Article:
The Ministerial Committee for Legislation approved on Sunday a bill allowing residents to register for marriage
in any municipality, marking a victory for
Israel Beiteinu and religious-Zionist rabbinical group Tzohar.
every couple wishing to get married must register in their town, limiting their
choice of rabbi. In addition, the rabbinates of some municipalities are stricter
than others, causing problems for converts and children of converts, as well as
those born Jewish whose parents were married abroad.
RELATED:Chief rabbis deny bias against Tzohar, begin probe Closure of Tzohar wedding project prompts outrage
Kirschenbaum (Israel Beiteinu) explained that she proposed the “Tzohar Bill” in
order to create competition between the rabbinates, which receive NIS 600 from
every couple registering to get married. She expressed hope that the initiative,
which will be brought to a preliminary Knesset vote on Wednesday, would
encourage stricter rabbinates to be more flexible.
Tzohar, which performs
approximately 2,000 marriages every year through the rabbinate of Shoham, where
the organization’s chairman, Rabbi David Stav, is chief rabbi, faced closure
earlier this year when Religious Services Minister Ya’acov Margi (Shas) decided
to enforce the law stipulating that couples must married by a rabbi from their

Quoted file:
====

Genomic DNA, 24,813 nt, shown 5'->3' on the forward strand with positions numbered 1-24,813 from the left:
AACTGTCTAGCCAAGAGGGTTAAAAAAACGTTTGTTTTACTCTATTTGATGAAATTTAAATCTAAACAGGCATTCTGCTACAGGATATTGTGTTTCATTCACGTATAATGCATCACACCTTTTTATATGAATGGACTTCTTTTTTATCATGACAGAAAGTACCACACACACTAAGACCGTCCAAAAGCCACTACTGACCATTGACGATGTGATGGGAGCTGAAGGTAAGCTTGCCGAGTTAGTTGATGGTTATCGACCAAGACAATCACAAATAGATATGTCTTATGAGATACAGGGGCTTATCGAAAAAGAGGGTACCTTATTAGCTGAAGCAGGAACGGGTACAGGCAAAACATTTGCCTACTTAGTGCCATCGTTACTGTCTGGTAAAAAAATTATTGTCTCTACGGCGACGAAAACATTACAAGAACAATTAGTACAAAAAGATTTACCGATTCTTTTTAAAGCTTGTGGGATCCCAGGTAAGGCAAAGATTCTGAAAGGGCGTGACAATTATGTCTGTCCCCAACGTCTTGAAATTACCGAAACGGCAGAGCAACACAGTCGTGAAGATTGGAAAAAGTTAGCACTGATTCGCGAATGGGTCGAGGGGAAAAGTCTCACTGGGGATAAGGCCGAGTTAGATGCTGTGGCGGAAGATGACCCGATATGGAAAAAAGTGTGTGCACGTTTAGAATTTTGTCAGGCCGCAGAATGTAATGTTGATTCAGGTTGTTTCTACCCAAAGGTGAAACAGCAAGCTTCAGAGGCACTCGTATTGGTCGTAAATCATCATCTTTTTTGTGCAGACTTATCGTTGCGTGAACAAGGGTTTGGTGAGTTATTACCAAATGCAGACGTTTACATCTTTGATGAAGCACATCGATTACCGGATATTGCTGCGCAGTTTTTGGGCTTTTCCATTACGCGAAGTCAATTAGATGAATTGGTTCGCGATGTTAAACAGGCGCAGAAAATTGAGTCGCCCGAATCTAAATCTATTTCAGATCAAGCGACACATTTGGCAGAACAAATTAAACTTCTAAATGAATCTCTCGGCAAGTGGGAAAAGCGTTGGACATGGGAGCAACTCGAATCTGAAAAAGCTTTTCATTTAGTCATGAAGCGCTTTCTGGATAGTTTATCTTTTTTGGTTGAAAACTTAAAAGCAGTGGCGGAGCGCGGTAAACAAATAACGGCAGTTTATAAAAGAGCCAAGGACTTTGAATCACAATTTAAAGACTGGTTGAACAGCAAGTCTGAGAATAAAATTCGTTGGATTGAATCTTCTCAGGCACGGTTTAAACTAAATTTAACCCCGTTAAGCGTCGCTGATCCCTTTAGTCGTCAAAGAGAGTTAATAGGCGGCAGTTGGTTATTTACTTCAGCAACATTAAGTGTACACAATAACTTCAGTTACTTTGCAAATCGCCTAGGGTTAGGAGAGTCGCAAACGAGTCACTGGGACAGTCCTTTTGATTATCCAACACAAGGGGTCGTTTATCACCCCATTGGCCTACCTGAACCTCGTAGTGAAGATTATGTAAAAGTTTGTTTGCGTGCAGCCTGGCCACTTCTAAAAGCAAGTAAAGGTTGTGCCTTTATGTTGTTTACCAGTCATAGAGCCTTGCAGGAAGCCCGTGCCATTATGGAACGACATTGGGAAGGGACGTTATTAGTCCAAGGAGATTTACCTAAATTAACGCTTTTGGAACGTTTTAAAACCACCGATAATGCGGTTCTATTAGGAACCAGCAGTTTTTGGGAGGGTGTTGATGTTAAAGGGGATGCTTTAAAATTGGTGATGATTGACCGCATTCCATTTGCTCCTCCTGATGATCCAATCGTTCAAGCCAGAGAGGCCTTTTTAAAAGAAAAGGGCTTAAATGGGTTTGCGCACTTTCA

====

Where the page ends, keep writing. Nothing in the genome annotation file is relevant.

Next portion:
city of residence.
Last week, the committee rejected the legislation
proposed by Kirschenbaum due to opposition from Shas.
Beiteinu threatened to try to pass the bill regardless of the ministers’
decision, with Kirschenbaum presenting it to the Knesset plenum on Wednesday,
before announcing that the vote would be postponed so the ministers can discuss
the bill again.
After the bill passed its second vote in the Ministerial
Committee for Legislation, Kirschenbaum explained that, once it is approved by
the Knesset, the initiative will bring a “revolution” in marriages that will
solve many problems.
Tzohar expressed its gratitude to Kirschenbaum and
the Ministerial Committee on its Facebook page, saying that the bill will surely
pass, because of the “widespread support we get from the Israeli public that
wants to get married with love and according to Halacha.”